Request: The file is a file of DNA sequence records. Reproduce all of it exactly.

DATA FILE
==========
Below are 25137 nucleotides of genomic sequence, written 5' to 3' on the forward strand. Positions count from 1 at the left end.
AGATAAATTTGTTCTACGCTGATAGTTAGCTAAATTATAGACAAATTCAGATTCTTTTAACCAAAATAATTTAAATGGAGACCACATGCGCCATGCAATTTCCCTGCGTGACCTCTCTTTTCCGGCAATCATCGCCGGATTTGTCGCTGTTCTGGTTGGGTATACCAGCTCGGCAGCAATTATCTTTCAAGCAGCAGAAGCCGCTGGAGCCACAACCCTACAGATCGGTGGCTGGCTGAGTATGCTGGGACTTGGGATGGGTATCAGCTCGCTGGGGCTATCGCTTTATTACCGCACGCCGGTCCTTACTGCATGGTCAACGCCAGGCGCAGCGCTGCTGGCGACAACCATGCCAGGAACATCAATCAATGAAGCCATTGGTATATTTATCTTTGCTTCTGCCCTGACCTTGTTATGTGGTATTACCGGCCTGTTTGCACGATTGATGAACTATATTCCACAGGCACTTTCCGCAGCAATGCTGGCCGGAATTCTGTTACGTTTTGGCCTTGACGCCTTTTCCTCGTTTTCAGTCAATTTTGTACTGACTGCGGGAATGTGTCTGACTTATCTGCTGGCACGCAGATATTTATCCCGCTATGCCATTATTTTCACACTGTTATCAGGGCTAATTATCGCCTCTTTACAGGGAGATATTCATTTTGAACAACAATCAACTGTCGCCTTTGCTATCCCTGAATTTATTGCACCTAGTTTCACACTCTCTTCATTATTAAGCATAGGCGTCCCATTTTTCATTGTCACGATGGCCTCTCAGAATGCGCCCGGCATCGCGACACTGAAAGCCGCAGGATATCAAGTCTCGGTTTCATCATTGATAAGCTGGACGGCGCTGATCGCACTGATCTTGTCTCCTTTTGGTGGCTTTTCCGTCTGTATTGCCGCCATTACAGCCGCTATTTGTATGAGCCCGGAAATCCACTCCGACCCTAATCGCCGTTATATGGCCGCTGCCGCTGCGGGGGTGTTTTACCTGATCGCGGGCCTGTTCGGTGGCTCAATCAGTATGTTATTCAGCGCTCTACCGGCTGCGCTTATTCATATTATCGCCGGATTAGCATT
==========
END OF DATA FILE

Below are 25137 nucleotides of genomic sequence, written 5' to 3' on the forward strand. Positions count from 1 at the left end.
AGATAAATTTGTTCTACGCTGATAGTTAGCTAAATTATAGACAAATTCAGATTCTTTTAACCAAAATAATTTAAATGGAGACCACATGCGCCATGCAATTTCCCTGCGTGACCTCTCTTTTCCGGCAATCATCGCCGGATTTGTCGCTGTTCTGGTTGGGTATACCAGCTCGGCAGCAATTATCTTTCAAGCAGCAGAAGCCGCTGGAGCCACAACCCTACAGATCGGTGGCTGGCTGAGTATGCTGGGACTTGGGATGGGTATCAGCTCGCTGGGGCTATCGCTTTATTACCGCACGCCGGTCCTTACTGCATGGTCAACGCCAGGCGCAGCGCTGCTGGCGACAACCATGCCAGGAACATCAATCAATGAAGCCATTGGTATATTTATCTTTGCTTCTGCCCTGACCTTGTTATGTGGTATTACCGGCCTGTTTGCACGATTGATGAACTATATTCCACAGGCACTTTCCGCAGCAATGCTGGCCGGAATTCTGTTACGTTTTGGCCTTGACGCCTTTTCCTCGTTTTCAGTCAATTTTGTACTGACTGCGGGAATGTGTCTGACTTATCTGCTGGCACGCAGATATTTATCCCGCTATGCCATTATTTTCACACTGTTATCAGGGCTAATTATCGCCTCTTTACAGGGAGATATTCATTTTGAACAACAATCAACTGTCGCCTTTGCTATCCCTGAATTTATTGCACCTAGTTTCACACTCTCTTCATTATTAAGCATAGGCGTCCCATTTTTCATTGTCACGATGGCCTCTCAGAATGCGCCCGGCATCGCGACACTGAAAGCCGCAGGATATCAAGTCTCGGTTTCATCATTGATAAGCTGGACGGCGCTGATCGCACTGATCTTGTCTCCTTTTGGTGGCTTTTCCGTCTGTATTGCCGCCATTACAGCCGCTATTTGTATGAGCCCGGAAATCCACTCCGACCCTAATCGCCGTTATATGGCCGCTGCCGCTGCGGGGGTGTTTTACCTGATCGCGGGCCTGTTCGGTGGCTCAATCAGTATGTTATTCAGCGCTCTACCGGCTGCGCTTATTCATATTATCGCCGGATTAGCATT